Out of all the holidays in the year, joy is linked most closely with Sukkot. In the section on holidays in Parashat Emor,  Sukkot is the only holiday in which there are instructions to ‘rejoice before Hashem your God’. Likewise, in Parashat Re’eh the topic of joy is highlighted in connection to Sukkot. Above all we are commanded on this holiday, ‘be joyous!’. Joy has become the essence of the meaning of this holiday, which is called in our prayers ‘the time of our happiness ‘. But why is joy emphasized specifically on the holiday of Sukkot?

One familiar answer is taken from an additional name of the holiday- the Holiday of Harvest. After a long and tiring summer, after sowing, plowing and reaping, the farmers of Israel gather the harvest into their homes. Their year-long hard work bears fruit and heralds the blessing of food and sustenance for the coming year; the whole nation is unified in feelings of joy, happiness and thanksgiving for the abundance Hashem has given them.

However there is another aspect to the joy of the Sukkot holiday. Sukkot falls out only several days after Yom Kippur, and this timing creates added meaning to the joy of the holiday. Throughout the year we experience hardships and disappointment- from our friends, family and ourselves. Yom Kippur allows us a process of repentance and return that enable us to re-establish our relationships. In effect, Yom Kippur is a day of rebirth. Reflection on the customs of the day reveals that we are in essence, reenacting elements of death by fasting and wearing white burial-like shrouds. The symbolic brush with death on Yom Kippur returns us to our life reinvigorated, pushing us to fully celebrate our fragile existence. Thus, the holiday of Sukkot is imbued with another level of joy, tempered by the acknowledgment of our temporary and fleeting existence, expressed in the Halachic command to “leave your permanent home to a temporary home”.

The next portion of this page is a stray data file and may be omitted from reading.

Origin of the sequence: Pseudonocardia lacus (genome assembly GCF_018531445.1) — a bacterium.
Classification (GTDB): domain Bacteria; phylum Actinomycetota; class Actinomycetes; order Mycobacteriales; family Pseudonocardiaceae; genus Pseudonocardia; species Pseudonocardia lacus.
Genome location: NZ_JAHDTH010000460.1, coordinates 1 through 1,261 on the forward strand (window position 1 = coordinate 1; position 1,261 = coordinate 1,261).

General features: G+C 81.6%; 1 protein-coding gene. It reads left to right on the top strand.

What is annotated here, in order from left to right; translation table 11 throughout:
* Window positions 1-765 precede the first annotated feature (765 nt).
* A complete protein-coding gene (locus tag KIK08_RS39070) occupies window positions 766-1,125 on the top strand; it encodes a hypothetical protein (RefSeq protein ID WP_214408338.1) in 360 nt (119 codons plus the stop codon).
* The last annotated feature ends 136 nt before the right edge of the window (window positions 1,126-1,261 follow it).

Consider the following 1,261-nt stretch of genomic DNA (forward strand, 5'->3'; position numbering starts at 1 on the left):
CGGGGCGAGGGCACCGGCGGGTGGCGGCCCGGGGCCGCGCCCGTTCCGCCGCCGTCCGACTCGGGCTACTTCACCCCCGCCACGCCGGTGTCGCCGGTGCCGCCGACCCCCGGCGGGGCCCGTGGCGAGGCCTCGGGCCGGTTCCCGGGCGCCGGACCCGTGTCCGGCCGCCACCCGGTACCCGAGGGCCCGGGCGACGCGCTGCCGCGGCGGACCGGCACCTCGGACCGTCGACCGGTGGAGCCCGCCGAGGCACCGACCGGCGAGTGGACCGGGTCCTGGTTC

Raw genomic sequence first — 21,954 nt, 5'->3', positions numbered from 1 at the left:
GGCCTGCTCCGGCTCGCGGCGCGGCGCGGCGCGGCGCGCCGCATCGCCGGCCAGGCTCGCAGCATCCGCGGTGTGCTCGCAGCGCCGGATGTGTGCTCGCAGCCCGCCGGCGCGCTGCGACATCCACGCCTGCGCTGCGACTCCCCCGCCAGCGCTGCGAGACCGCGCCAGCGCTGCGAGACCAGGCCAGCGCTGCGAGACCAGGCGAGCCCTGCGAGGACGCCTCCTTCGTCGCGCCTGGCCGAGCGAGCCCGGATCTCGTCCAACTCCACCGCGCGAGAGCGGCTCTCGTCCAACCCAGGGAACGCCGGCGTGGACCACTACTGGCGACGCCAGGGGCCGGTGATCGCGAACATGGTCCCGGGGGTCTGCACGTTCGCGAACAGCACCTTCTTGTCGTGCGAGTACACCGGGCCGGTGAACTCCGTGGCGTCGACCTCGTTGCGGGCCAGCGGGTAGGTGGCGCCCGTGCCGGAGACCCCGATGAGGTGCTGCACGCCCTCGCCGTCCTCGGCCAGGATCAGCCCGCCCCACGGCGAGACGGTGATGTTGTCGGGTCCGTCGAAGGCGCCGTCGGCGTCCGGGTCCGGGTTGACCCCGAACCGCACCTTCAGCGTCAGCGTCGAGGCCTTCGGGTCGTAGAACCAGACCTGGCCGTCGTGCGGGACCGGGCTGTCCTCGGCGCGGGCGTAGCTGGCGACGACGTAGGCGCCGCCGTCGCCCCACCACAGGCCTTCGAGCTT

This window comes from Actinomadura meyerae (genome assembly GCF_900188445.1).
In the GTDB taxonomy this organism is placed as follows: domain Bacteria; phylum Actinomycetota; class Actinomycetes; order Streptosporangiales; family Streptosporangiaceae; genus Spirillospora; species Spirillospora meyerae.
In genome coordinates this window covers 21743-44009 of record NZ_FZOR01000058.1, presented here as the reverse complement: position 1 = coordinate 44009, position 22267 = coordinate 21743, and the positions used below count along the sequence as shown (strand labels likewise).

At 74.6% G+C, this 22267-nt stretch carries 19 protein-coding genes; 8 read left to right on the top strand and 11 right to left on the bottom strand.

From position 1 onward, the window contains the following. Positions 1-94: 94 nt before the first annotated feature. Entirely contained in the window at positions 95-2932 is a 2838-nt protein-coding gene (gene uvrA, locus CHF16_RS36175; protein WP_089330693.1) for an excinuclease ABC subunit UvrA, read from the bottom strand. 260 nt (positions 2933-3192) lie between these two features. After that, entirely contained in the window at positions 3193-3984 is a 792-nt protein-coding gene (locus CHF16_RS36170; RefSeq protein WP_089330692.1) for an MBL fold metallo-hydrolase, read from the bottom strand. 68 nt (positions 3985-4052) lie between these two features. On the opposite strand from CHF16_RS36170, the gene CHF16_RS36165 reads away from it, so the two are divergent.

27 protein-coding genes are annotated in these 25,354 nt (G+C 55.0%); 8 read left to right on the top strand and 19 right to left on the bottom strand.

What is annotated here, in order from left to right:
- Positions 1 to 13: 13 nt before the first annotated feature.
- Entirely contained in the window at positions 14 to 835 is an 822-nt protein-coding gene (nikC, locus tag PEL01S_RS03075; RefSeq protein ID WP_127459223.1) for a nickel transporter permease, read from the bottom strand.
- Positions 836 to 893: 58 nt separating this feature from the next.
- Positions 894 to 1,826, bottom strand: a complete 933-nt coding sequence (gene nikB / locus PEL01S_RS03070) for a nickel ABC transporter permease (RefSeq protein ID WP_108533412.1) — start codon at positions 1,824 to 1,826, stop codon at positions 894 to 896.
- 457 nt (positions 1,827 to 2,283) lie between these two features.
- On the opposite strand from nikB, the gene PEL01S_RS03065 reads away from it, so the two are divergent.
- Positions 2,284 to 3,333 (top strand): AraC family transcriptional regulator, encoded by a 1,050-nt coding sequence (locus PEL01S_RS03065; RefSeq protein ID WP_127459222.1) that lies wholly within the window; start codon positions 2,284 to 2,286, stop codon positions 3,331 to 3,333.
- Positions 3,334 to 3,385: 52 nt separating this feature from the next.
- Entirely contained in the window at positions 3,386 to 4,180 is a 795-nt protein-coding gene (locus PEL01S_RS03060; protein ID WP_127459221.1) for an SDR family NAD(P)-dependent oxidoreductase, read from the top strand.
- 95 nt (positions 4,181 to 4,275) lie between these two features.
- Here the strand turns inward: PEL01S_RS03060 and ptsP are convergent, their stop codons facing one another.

This understanding helps clarify the central role of water and rain during Sukkot and Hoshana Raba. The beginning of the rainy season overlaps with Sukkot. However, the fear that rain might hamper the mitzvah of sitting in the sukkah causes the prayers for rain to be pushed off until the end of the holiday. Yet, there are many mitzvot central to the holiday which focus on water. In the times of the Temple the central mitzvot of the holiday were “nisuch hamayim’ (the water libation), circling the altar (with hoshanot) and beating the aravot – all rituals which are rooted in the plea for rain. However the main celebration involving water was ‘simchat beit hashoeva’. On the nights of Chol HaMoed the nation celebrated the drawing of the water from the Shiloach spring and bringing it to the Temple to be used during nisuch hamayim’. The celebration was enormous, with giant torches of fire, song and dance. Even the great scholars of Israel joined in the festivities, entertaining the nation with juggling and dancing.The rapture and joy reached such heights that the mishna says “he who has not seen the joy of the water libation has not seen joy in his life”.